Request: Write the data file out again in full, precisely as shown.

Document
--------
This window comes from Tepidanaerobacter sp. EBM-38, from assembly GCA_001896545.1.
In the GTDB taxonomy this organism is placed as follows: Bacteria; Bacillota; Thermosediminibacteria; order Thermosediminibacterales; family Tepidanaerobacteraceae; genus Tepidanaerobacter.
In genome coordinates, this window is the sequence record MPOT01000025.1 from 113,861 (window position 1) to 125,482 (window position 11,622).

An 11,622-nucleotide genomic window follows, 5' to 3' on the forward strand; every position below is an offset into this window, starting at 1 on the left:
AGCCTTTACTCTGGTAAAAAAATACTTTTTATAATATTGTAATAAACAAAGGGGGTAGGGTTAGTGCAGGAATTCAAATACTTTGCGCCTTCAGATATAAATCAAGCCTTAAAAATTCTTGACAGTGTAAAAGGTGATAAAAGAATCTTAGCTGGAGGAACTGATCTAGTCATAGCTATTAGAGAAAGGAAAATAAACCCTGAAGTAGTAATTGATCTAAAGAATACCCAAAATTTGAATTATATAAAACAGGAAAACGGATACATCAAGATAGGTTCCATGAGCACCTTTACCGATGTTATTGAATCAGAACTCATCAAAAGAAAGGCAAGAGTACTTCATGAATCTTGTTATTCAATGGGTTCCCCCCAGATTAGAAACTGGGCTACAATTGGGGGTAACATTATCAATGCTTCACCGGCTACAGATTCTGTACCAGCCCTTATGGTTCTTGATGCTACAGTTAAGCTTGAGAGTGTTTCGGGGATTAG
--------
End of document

This window comes from Tepidanaerobacter sp. EBM-38, from assembly GCA_001896545.1.
In the GTDB taxonomy this organism is placed as follows: Bacteria; Bacillota; Thermosediminibacteria; order Thermosediminibacterales; family Tepidanaerobacteraceae; genus Tepidanaerobacter.
In genome coordinates, this window is the sequence record MPOT01000025.1 from 113,861 (window position 1) to 125,482 (window position 11,622).

An 11,622-nucleotide genomic window follows, 5' to 3' on the forward strand; every position below is an offset into this window, starting at 1 on the left:
AGCCTTTACTCTGGTAAAAAAATACTTTTTATAATATTGTAATAAACAAAGGGGGTAGGGTTAGTGCAGGAATTCAAATACTTTGCGCCTTCAGATATAAATCAAGCCTTAAAAATTCTTGACAGTGTAAAAGGTGATAAAAGAATCTTAGCTGGAGGAACTGATCTAGTCATAGCTATTAGAGAAAGGAAAATAAACCCTGAAGTAGTAATTGATCTAAAGAATACCCAAAATTTGAATTATATAAAACAGGAAAACGGATACATCAAGATAGGTTCCATGAGCACCTTTACCGATGTTATTGAATCAGAACTCATCAAAAGAAAGGCAAGAGTACTTCATGAATCTTGTTATTCAATGGGTTCCCCCCAGATTAGAAACTGGGCTACAATTGGGGGTAACATTATCAATGCTTCACCGGCTACAGATTCTGTACCAGCCCTTATGGTTCTTGATGCTACAGTTAAGCTTGAGAGTGTTTCGGGGATTAG